What’s disconcerting is that we can still repair most of what’s damaged in our world today and return to a path of expanding global normality with just a little bit more discernment and a little bit of discomfort in the face of those who would use our desire for a normal life as a means of steering us toward a corral and lock us in.
The cliché of “fiddling while Rome burns” suggests that a leader is engaged in petty activities while his society falls apart. What I didn’t realize (or at least did not remember having learned, if I once did) is that the metaphor implies much more of relevance to the current experience of the United States.
According to The Annals by Tacitus (this translation), it wasn’t just that Emperor Nero was rumored to have been “at the very time when the city was in flame… on a private stage [singing] of the destruction of Troy,” but that he was also rumored to have been behind the starting of the fire. “It seemed that Nero was aiming at the glory of founding a new city and calling it by his name.”
Indeed, during a purge at the end of the book that might remind modern readers of the purge at the end of a mafia movie, one of the targeted soldiers tells Nero, “I began to hate you when you became the murderer of your mother and your wife, a charioteer, an actor, and an incendiary.”
Moreover, the aftermath of the fire presents the first appearance of Christians in Tacitus’s narrative. (For context, the fire occurred around the same time as the death of St. Paul in Rome.)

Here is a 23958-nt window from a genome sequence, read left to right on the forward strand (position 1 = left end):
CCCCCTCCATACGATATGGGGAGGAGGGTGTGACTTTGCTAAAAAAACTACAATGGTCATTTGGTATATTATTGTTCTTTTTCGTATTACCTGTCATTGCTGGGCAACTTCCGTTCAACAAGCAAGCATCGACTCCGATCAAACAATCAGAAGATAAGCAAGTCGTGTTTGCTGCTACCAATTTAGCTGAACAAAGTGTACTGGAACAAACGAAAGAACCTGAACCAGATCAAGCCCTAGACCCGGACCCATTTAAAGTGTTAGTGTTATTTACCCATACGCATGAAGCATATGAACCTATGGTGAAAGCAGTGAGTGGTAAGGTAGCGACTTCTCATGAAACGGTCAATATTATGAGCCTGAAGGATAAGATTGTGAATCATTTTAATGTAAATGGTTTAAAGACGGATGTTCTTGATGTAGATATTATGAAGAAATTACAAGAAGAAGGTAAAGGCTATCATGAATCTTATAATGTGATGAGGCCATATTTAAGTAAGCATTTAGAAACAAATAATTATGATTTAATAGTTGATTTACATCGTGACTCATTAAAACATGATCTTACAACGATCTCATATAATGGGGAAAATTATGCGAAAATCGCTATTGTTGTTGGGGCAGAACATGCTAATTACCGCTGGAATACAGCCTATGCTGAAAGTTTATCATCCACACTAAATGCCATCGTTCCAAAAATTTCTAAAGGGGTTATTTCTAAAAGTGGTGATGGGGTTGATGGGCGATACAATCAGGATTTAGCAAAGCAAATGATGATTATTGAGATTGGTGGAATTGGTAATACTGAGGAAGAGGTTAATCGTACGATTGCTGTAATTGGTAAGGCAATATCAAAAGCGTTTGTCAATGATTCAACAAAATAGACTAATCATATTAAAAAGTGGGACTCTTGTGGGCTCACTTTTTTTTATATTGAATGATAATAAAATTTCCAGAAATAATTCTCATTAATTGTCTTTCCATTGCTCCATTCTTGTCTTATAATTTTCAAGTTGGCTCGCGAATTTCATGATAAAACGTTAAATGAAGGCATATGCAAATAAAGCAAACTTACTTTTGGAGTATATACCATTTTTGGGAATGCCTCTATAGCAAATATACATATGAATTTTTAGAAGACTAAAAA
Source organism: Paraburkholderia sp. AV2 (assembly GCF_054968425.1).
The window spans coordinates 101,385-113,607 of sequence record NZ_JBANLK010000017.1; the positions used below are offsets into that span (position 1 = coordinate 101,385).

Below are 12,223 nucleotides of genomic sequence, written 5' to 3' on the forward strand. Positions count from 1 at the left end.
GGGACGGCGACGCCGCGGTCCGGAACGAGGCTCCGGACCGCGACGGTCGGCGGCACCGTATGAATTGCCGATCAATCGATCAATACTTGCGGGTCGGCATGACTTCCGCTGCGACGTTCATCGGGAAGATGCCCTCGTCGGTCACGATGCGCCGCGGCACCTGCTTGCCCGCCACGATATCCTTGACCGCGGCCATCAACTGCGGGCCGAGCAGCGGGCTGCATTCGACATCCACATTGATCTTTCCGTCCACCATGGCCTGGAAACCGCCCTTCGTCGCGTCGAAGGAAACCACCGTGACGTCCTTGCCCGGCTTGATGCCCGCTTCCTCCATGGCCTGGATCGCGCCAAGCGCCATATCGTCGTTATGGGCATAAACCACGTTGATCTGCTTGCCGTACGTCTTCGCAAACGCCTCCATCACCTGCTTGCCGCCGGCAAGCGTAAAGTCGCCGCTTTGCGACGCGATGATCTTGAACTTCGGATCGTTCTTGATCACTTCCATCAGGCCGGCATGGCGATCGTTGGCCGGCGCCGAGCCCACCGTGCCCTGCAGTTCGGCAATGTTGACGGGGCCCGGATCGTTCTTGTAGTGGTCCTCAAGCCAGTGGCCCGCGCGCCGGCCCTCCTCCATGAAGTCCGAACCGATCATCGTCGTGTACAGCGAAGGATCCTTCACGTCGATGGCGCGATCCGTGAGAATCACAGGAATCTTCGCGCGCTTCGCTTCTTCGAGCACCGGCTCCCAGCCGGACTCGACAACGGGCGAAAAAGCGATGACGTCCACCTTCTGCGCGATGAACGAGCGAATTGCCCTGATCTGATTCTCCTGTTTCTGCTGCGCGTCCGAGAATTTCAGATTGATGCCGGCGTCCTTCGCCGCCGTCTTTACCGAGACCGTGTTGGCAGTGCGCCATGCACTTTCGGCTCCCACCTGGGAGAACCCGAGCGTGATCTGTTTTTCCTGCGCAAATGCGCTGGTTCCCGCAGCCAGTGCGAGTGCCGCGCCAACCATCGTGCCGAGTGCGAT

… all human efforts, all the lavish gifts of the emperor, and the propitiations of the gods, did not banish the sinister belief that the conflagration was the result of an order. Consequently, to get rid of the report, Nero fastened the guilt and inflicted the most exquisite tortures on a class hated for their abominations, called Christians by the populace. Christus, from whom the name had its origin, suffered the extreme penalty during the reign of Tiberius at the hands of one of our procurators, Pontius Pilatus, and a most mischievous superstition, thus checked for the moment, again broke out not only in Judæa, the first source of the evil, but even in Rome, where all things hideous and shameful from every part of the world find their centre and become popular. Accordingly, an arrest was first made of all who pleaded guilty; then, upon their information, an immense multitude was convicted, not so much of the crime of firing the city, as of hatred against mankind. Mockery of every sort was added to their deaths. Covered with the skins of beasts, they were torn by dogs and perished, or were nailed to crosses, or were doomed to the flames and burnt, to serve as a nightly illumination, when daylight had expired.